OK, OK, OK. I can hear your groans and whimpers. As of this moment, I’ve written more than 200,000 words (and counting!) on the topic of Ronald Tammen’s disappearance, and if you’re new here, you’re probably feeling a little overwhelmed. I’m sure you’d love to sit down and read all 90-plus posts from start to finish, but egads, who has that kind of time? Truth be told, I feel kind of good about this problem. After Hamilton Journal News reporter Joe Cella had published his final article on Tammen in 1976, more than three decades went by with virtually no new developments in the case. Now, here we are with so many new clues to contend with, some people are asking me to please skip over some of the details and cut to the chase. I get it. Apparently, you have a life. So here you go: an overview of the Tammen story condensed into as few words as humanly possible.
In 1953, 19-year-old Ron Tammen was a sophomore business major at Miami University, a campus of roughly 5,000 students at that time, set in the cute, bucolic town of Oxford, Ohio. On a Sunday night in April, when everyone seemed to be looking the other way, Ron Tammen disappeared. The news of his disappearance took several days to make its way across campus, but once it did, it was startling to everyone. Of Ron’s many virtues, his conscientiousness stood out most. People couldn’t imagine him running off without telling anyone, particularly since one of the ways he earned a paycheck was as a counselor to freshman guys in Fisher Hall.
The mystery began unfolding at about 10:30 that night, April 19, when Ron’s roommate, Chuck Findlay, returned to their dorm room in Fisher after being away for the weekend. Chuck found the door to their room open, the lights on, and a book—Ron’s psychology book—open on Ron’s desk. Other than the clothes he was wearing and perhaps a little cash, all of Ron’s most prized possessions remained in that room or in the adjacent parking lot, where his car was parked in its usual spot and his string bass, which he needed for his Campus Owls gigs, lying in the back seat. Eventually, when Ron didn’t return, Chuck concluded that he’d stayed all night at his fraternity, Delta Tau Delta. But when he checked with them the next day, they said he wasn’t there.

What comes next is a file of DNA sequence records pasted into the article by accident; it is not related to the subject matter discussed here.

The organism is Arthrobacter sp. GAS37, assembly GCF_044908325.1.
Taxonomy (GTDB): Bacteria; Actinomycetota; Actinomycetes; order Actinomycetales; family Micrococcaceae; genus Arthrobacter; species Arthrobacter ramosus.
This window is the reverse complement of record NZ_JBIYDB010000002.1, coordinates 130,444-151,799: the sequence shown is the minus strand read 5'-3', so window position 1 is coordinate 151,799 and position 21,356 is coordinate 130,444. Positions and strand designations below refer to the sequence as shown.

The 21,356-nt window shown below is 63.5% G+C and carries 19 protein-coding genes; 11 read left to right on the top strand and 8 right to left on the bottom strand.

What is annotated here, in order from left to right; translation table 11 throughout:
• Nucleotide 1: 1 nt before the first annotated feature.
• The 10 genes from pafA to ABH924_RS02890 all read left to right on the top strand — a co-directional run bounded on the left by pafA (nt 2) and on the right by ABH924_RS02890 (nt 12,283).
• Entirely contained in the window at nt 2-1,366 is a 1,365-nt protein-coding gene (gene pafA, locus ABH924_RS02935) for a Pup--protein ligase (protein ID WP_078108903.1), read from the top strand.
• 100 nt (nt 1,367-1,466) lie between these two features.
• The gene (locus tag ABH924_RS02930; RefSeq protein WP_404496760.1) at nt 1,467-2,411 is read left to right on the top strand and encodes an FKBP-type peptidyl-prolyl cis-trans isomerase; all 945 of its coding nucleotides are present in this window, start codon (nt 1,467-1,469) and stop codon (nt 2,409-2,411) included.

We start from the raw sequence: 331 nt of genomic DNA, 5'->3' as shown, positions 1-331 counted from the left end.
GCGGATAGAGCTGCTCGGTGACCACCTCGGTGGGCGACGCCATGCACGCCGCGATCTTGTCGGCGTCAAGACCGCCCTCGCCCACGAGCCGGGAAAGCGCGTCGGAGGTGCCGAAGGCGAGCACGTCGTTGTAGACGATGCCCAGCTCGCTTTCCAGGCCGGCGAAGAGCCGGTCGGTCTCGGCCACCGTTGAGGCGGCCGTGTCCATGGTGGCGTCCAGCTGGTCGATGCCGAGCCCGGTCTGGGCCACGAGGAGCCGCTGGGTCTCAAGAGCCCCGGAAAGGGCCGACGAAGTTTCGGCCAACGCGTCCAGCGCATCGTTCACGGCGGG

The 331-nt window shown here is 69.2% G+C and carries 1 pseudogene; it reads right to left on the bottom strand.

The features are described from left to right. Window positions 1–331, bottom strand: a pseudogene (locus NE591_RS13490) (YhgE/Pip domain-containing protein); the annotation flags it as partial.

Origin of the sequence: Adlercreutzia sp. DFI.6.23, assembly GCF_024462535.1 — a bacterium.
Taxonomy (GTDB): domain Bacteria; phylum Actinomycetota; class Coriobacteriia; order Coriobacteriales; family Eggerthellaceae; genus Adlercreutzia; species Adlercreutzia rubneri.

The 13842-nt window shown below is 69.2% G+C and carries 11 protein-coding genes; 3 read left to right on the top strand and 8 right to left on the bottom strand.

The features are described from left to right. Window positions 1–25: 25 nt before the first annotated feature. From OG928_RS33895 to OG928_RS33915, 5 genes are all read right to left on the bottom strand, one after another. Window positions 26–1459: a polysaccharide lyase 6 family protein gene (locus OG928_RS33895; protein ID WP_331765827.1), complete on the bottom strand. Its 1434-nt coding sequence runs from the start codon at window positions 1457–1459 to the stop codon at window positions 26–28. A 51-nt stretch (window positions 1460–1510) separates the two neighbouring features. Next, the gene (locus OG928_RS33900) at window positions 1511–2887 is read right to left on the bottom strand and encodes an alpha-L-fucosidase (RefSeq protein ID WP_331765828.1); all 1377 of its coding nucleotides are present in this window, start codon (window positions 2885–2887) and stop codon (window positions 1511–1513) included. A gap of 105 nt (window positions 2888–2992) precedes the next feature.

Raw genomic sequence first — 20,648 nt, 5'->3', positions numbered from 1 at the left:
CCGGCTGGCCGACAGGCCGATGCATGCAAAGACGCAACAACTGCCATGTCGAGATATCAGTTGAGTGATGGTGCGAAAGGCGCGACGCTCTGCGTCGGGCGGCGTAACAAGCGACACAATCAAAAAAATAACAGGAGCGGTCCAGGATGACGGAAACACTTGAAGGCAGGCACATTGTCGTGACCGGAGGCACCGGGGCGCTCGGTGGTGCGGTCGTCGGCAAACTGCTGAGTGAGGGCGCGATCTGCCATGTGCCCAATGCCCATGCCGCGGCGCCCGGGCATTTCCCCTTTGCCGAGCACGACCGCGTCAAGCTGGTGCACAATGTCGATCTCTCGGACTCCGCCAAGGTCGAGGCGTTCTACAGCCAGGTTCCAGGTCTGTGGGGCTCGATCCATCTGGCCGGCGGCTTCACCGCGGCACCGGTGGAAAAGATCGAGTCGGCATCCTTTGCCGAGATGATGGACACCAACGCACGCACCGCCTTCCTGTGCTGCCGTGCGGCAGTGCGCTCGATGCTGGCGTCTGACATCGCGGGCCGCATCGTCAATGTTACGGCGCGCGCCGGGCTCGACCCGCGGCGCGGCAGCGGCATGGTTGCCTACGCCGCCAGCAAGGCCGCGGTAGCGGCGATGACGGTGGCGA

Carl Knox, a housing official whose title was dean of men, was placed in charge of the university’s investigation. The Oxford Police Department also took part, as did the Butler County Sheriff’s Office and the Ohio State Patrol, though the latter two law enforcement agencies mostly assisted at the beginning. Students also helped in the search. Delts, Fisher Hall residents, and members of Miami’s Air Force ROTC program combed the surrounding campus area. Local inmates searched nearby Hueston Woods.
The FBI also became involved. After Mrs. Tammen had contacted the FBI’s Cleveland field office, they opened a missing person case on Ron. As luck would have it, Ron’s fingerprints were on file, taken when Ron was in the second grade, though those fingerprints didn’t seem to help locate him. Because there were ostensibly no signs of foul play, the FBI claimed that Ron’s case didn’t fit their criteria to investigate. Nevertheless, an FBI rep had been attending faculty meetings, and FBI agents also were dropping in on Ron’s friends and family and asking questions, so they appeared to be investing more than the usual amount of time and resources into Ron’s case. In the summer of 1953, after Ron’s draft status had changed and he didn’t show up for his physical, the FBI opened a new case file on Ron, this one for a Selective Service violation, though that case was closed in 1955.
Early in its investigation, the university had concluded that Ron had disappeared from Fisher Hall shortly after 8 p.m., when he’d walked downstairs in pursuit of a clean set of sheets. (One of his freshman charges had pranked him by putting a fish in his bed.) On the Friday after Ron disappeared, university officials were announcing that he’d likely developed amnesia and, having forgotten his identity, had wandered away.
Weeks passed with little to go on, but then investigators received word of two potential sightings. The first, reported in June 1953, took place in nearby Seven Mile. A young man who looked like Ron had shown up on a woman’s doorstep the night of Ron’s disappearance. Seemingly confused about where he was, he asked for directions and walked away. The university and Oxford PD shared that story widely, feeling that it supported their theory that Ron had developed amnesia and gone wandering. The second potential sighting took place in August of that same year, in Wellsville, NY. While returning from vacation, a housing official who’d known Ron felt sure that he saw him dining in a hotel restaurant with a group of young men. Although the official had told Carl Knox the next day, that potential sighting wasn’t made known to the public until reporter Joe Cella brought it to light in 1976.